18 August 2020
Despite the confusion and uncertainty around grades, many students are celebrating their success.
Twins Grace and Millie Lathwell (18) from Mickleover in Derby both decided to study the same A levels at JWC after John Port School because they were keen to study Criminology.
Both achieved A* in the subject with Grace gaining an A* in Sociology and a B in Psychology whilst Millie achieved an B and C in the respective subjects although the College has lodged an appeal for the Sociology result.
The sisters are now both progressing onto the University of Derby to study Criminology and are hoping to spend more time in lectures and tutorial sessions rather than remote learning.
Grace said: “Although we have both done enough to get into University, we are disappointed with Millie’s B grade and we hope the appeal brings this up."
“It was pretty stressful when lockdown first happened because we had to ensure we got all the work done for our grades to be assessed but, once we knew how it was all going to work, we were actually both quite relieved that we didn’t have to sit exams because we get very nervous."
“We’re both really grateful to our teachers for the support we got in those final weeks and it was a shame not to be able to finish the whole college experience as we really enjoyed it at Joseph Wright.”
Alex Baines (18) from Alvaston is celebrating three A grades in Sociology, Psychology and Geography and has an unconditional offer to study Human Geography and Sociology at Keele University with his sights set on being a teacher.
He had originally planned to stay on at sixth form at Noel Baker but enrolled at Derby College when the decision was made not to offer A levels at the school.
“I am so glad that this happened as the Joseph Wright Centre has prepared me for university much better so that it won’t be so much of a culture shock."
“I was disappointed not to sit my A levels but I was confident that my work ethic during the two years would hold me in good stead."
“I am now ready to move onto the next stage in my life and to going to university which I hope will not be impacted too much by the ongoing pandemic.”
Alex has volunteered at Noel Baker School one day a week – teaching geography and is also a Beaver Scout leader.
Mature student Arooj Qaiser (24) says she was disappointed to get a B in Biology when she was predicted an A grade but pleased with A grades in Chemistry and Economics.
These are enough to secure her place on the Gateway to Medicine foundation degree programme at University of Nottingham which has always been her goal.
Arooj came to the UK from Pakistan in 2014 and was unable to access education immediately. She set about teaching herself English by watching Youtube and accessed online resources to enable her pass enough GCSE examinations to secure a place at Derby College’s Joseph Wright Centre for her A Level study programme.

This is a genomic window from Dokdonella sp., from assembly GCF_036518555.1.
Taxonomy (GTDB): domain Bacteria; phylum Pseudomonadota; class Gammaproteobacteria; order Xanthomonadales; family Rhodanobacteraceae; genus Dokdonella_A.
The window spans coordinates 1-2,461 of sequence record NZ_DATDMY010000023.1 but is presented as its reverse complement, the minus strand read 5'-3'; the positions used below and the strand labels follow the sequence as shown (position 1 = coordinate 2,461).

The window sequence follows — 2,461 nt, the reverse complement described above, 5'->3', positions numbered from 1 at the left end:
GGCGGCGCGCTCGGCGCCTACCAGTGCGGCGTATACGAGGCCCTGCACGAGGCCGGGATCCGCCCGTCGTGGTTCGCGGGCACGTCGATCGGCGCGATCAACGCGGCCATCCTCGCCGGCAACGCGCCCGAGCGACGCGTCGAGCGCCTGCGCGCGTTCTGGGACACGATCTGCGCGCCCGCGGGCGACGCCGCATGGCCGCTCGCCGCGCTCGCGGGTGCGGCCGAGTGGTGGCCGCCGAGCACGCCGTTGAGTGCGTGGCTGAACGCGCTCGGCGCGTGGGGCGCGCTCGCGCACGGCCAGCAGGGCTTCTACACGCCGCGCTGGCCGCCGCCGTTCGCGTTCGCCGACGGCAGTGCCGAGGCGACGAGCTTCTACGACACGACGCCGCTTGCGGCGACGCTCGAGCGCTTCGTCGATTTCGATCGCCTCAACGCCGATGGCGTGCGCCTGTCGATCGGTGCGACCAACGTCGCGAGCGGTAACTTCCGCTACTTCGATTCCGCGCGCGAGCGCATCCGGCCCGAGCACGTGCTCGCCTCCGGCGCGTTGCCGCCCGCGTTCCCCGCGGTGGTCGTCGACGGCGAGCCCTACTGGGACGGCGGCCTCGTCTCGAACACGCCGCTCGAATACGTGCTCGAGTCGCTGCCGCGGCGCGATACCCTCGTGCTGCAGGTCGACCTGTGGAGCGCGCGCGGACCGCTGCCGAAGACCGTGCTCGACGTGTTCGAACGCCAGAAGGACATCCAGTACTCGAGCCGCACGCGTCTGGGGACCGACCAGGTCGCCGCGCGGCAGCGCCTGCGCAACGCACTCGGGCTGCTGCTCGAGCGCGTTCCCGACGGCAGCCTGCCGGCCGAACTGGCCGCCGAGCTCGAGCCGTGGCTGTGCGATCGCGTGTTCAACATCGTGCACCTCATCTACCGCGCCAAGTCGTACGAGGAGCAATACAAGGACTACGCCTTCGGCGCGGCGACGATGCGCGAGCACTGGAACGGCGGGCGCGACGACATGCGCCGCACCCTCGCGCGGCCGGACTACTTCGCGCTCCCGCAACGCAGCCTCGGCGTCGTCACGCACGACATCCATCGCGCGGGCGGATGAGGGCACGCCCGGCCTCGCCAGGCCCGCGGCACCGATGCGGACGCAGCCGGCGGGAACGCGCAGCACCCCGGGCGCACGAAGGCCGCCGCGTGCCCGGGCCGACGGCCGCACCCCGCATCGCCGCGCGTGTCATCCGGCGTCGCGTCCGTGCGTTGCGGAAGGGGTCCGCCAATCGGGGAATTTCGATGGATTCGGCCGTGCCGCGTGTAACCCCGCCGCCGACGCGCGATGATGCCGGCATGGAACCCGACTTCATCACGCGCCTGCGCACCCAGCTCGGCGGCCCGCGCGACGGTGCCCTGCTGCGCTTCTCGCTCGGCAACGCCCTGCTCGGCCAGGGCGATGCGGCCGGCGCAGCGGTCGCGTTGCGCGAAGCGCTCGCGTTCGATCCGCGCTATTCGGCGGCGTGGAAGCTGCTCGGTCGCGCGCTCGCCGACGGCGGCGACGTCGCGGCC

She said: “I have worked so hard – often getting up in the middle of the night – and was very disappointed when we couldn’t take the exams."
“My teachers at college have been fantastic and I am so grateful for their support."
“I was so relieved when I opened the email with the results although I was disappointed with the B in Biology which is my favourite subject."
“This has not stopped me progressing onto university and my goal is to be a doctor.”
Friends Abbie Leeson and Maia Gibbs are both now heading to the University of Nottingham to study English and Creative Writing after clinching high grades at Derby College.
The 18-year-olds are both from Mackworth and known each other since nursery and then attended Murray Park School together.
Abbie achieved A* grades in English Literature and English Language and an A grade in Philosophy; whilst Maia achieved A* grades in English Literature and History and an A grade in Politics.
Abbie said: “It has been a scary few months because nothing like this has obviously ever happened before and none of us knew how it would all pan out."
“I have not been particularly worried because I know that I put the work in the whole two years and did well in the mocks so have been hopeful that this would hopefully be reflected in my results."
“For my EPQ I have published work on students’ mental health issues which is an issue close to my heart and has been very timely considering what has been going on."
“I am now looking forward to going to university. I gather there will be more of an element of virtual learning but it will be good to meet new people and make new friends.”
Maia continued: “I am really pleased with my grades but too nervous to even open the email so asked a friend to do it."
“This situation could not have been predicted by anyone and although I was disappointed not to take the exams and show what I could achieve, there has been no point dwelling on it.”
Read the full story here.
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